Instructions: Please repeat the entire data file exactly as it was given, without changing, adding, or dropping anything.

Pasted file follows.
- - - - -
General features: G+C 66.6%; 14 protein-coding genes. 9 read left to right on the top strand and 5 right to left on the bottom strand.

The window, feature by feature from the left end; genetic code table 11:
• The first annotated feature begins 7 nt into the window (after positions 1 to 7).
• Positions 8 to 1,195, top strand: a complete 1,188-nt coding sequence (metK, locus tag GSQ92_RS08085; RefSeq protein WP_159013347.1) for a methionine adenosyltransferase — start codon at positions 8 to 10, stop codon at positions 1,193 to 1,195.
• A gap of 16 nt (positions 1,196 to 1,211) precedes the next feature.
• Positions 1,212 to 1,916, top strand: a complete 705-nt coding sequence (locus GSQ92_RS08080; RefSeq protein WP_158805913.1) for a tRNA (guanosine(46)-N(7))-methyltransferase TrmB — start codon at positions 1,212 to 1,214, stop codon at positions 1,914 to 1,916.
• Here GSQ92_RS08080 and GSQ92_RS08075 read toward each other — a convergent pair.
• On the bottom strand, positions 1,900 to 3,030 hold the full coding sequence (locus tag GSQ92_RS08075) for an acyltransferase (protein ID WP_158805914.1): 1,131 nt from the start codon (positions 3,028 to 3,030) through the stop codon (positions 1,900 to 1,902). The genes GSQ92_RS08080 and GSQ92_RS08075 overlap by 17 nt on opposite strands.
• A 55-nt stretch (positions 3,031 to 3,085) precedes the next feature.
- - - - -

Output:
General features: G+C 66.6%; 14 protein-coding genes. 9 read left to right on the top strand and 5 right to left on the bottom strand.

The window, feature by feature from the left end; genetic code table 11:
• The first annotated feature begins 7 nt into the window (after positions 1 to 7).
• Positions 8 to 1,195, top strand: a complete 1,188-nt coding sequence (metK, locus tag GSQ92_RS08085; RefSeq protein WP_159013347.1) for a methionine adenosyltransferase — start codon at positions 8 to 10, stop codon at positions 1,193 to 1,195.
• A gap of 16 nt (positions 1,196 to 1,211) precedes the next feature.
• Positions 1,212 to 1,916, top strand: a complete 705-nt coding sequence (locus GSQ92_RS08080; RefSeq protein WP_158805913.1) for a tRNA (guanosine(46)-N(7))-methyltransferase TrmB — start codon at positions 1,212 to 1,214, stop codon at positions 1,914 to 1,916.
• Here GSQ92_RS08080 and GSQ92_RS08075 read toward each other — a convergent pair.
• On the bottom strand, positions 1,900 to 3,030 hold the full coding sequence (locus tag GSQ92_RS08075) for an acyltransferase (protein ID WP_158805914.1): 1,131 nt from the start codon (positions 3,028 to 3,030) through the stop codon (positions 1,900 to 1,902). The genes GSQ92_RS08080 and GSQ92_RS08075 overlap by 17 nt on opposite strands.
• A 55-nt stretch (positions 3,031 to 3,085) precedes the next feature.